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Navajo Turquoise Bracelets

Because turquoise is found throughout the Southwest, a wealth of Native American jewelry incorporates it. This includes Navajo turquoise bracelets, earrings, pendants, and other jewelry. In fact, the Navajo have a long history with turquoise. More than a good luck charm, turquoise has been part of their most sacred traditions. However, silverwork is more recent, dating to the mid-19th century. When looking for Navajo-made turquoise jewelry, keep in mind that the stone is very porous and can change colors, depending on the chemicals it is exposed to.

How Can I Tell a Piece Is a Navajo Design?

US federal law requires the label Indian or Native American to only be used by a member of an officially recognized nation.

  • Signed pieces: Native American made jewelry is generally signed, or hallmarked, by the artist. For instance, a cuff bracelet may have an artist's stamp on the underside indicating it was handmade. Keep in mind that older vintage bracelets may have a worn hallmark.
  • Quality Bracelet Materials: Sterling silver is often used in Navajo jewelry. When looking for turquoise bracelets, it's likely that the metal is incorporated. It could be a hammered and formed or sandcast sterling silver cuff. Turquoise stones come in many different shades of blue-green and often features brown or black veining.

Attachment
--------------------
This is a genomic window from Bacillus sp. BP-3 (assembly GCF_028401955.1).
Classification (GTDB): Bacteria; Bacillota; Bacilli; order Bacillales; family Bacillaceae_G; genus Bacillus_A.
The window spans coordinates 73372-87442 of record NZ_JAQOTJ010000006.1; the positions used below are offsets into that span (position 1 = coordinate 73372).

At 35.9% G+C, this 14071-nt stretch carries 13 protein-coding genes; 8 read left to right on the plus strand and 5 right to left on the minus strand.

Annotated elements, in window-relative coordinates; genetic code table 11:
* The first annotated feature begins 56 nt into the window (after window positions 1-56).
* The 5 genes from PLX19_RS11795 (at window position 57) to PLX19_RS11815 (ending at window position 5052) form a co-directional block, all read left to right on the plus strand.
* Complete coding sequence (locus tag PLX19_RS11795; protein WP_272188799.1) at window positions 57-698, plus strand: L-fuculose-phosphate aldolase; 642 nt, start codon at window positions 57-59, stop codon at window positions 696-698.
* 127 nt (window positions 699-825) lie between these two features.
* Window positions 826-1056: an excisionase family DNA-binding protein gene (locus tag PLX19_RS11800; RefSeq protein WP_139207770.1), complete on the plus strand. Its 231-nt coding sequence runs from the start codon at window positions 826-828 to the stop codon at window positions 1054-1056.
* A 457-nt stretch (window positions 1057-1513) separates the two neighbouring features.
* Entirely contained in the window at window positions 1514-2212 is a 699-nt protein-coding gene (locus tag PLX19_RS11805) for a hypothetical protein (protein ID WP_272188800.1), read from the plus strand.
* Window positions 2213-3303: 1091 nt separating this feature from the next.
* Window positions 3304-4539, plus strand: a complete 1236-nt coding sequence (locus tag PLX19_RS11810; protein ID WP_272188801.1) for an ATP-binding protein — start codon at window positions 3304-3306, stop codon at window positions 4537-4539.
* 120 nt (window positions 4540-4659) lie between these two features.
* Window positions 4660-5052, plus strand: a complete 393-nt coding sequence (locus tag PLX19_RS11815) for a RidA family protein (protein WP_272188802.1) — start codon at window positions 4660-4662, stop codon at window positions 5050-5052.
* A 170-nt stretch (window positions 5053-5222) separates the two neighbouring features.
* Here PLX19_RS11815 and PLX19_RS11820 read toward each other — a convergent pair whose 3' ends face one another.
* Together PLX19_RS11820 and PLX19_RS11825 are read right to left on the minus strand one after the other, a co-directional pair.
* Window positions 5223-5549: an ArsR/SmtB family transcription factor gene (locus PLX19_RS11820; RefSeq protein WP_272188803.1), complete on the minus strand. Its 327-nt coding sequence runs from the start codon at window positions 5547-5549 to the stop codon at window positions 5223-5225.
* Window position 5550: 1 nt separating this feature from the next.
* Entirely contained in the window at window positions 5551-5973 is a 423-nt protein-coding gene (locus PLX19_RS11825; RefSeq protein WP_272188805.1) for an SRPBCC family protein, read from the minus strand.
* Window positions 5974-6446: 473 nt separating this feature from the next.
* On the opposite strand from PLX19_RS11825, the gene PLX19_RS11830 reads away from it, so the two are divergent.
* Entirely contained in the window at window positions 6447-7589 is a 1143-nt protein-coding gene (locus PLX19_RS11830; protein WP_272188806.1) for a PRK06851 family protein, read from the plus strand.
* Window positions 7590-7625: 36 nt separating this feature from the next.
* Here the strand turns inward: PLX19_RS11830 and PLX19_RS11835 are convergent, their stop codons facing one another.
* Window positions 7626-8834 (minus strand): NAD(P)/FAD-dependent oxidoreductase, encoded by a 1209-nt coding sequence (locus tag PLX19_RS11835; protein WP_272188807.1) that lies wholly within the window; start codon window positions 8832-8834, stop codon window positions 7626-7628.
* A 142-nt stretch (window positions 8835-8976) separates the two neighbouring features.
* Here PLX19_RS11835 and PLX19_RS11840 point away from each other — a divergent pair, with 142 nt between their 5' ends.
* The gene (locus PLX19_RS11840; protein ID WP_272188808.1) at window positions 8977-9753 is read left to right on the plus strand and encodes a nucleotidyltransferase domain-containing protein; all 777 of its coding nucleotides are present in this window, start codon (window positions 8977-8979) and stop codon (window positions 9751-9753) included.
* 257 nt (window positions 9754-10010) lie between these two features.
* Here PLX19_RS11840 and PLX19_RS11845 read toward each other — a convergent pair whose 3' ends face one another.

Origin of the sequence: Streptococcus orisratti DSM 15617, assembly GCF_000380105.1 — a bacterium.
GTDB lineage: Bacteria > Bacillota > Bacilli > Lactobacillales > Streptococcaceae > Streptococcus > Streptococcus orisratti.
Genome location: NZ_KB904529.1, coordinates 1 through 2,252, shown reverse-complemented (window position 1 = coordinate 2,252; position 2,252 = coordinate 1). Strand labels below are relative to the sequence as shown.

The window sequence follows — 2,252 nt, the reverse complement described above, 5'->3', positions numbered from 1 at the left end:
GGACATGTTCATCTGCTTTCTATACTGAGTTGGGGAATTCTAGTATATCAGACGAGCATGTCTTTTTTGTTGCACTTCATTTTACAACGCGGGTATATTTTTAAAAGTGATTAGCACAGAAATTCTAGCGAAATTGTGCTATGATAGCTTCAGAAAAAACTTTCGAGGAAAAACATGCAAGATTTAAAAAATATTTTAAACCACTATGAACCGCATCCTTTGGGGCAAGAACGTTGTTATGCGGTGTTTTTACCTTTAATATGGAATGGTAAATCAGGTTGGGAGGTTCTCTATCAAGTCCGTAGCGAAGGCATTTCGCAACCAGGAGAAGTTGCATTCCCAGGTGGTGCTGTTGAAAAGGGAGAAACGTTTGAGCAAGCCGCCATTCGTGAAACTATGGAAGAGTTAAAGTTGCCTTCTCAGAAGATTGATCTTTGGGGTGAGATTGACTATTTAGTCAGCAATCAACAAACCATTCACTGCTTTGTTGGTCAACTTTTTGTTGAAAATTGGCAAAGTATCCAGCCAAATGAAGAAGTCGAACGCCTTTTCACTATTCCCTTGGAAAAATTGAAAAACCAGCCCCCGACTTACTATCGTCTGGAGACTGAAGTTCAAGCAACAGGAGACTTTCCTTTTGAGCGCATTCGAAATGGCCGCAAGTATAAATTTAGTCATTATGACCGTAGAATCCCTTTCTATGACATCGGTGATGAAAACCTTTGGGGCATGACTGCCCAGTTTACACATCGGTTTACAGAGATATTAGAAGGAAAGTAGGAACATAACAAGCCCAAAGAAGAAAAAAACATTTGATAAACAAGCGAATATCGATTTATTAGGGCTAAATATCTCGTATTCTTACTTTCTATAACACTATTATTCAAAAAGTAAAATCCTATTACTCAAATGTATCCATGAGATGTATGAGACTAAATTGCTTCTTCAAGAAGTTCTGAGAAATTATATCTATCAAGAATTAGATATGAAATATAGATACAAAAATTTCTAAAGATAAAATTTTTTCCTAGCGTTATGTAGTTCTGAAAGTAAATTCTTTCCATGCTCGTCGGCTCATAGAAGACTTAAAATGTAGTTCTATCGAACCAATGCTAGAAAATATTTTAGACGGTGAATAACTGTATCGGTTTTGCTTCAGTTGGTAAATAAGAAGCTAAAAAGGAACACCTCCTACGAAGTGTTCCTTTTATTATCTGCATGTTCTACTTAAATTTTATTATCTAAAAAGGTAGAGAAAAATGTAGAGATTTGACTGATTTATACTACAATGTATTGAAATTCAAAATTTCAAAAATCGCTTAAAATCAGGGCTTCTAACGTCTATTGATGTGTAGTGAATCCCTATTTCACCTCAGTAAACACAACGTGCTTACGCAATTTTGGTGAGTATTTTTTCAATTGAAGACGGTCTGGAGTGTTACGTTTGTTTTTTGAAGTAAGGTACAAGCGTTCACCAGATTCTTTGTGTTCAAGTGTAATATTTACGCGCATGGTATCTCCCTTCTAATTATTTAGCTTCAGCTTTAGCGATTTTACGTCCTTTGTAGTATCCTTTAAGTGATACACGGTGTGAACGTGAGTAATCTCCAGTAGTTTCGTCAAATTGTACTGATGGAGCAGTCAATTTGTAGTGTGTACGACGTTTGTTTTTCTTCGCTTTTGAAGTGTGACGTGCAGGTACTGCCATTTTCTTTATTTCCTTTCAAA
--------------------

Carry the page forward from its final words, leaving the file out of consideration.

• Sandcast Pieces: A sandcast turquoise and sterling silver bracelet will look very different from one formed from a single piece of silver, but it is also a specialty of Navajo artists. First, sandstone or other material is carved to create a mold. Molten silver is then poured into the mold to create a cuff or bracelet made from one piece. Sandcasted jewelry is one-of-a-kind due to the nature of the creation process.

What Are Some Navajo Design Elements?

  • Heishi Beads: Many of the most traditional southwest Native American jewelry styles include heishi beads, which are small, thin beads of turquoise or other stone typically used in necklaces.
  • Leaves and Flowers: Often, flowers or leaves are found in Navajo bracelets and other jewelry. These are usually crafted from silver and incorporated with the turquoise stones in the design.
  • Stamped Designs: Turquoise and sterling silver cuff bracelets often have designs stamped into the metal. Different to artist hallmarks, Navajo jewelers have used various materials to stamp silver since the early days of their work. Often, a cuff bracelet will have a few turquoise stones with patterns stamped in the metal.

Well-Known Navajo Artisans

Navajo artisans often specialize in a style and have passed down their learning through several generations of their families.

  • Atsidi Sani: Considered by many to be the first Navajo silversmith, Atsidi Sani learned to work with silver in the later part of the 19th century. As such, he also is recognized as the first Navajo silversmithing teacher.
  • Tahe Family: Several generations of the Tahe family work in silver. As a family, they have a specific style that is known among connoisseurs of Navajo jewelry.
  • Guy Hoskie: Having learned from his family how to work in sterling silver, Guy Hoskie is known for his work that incorporates natural turquoise.

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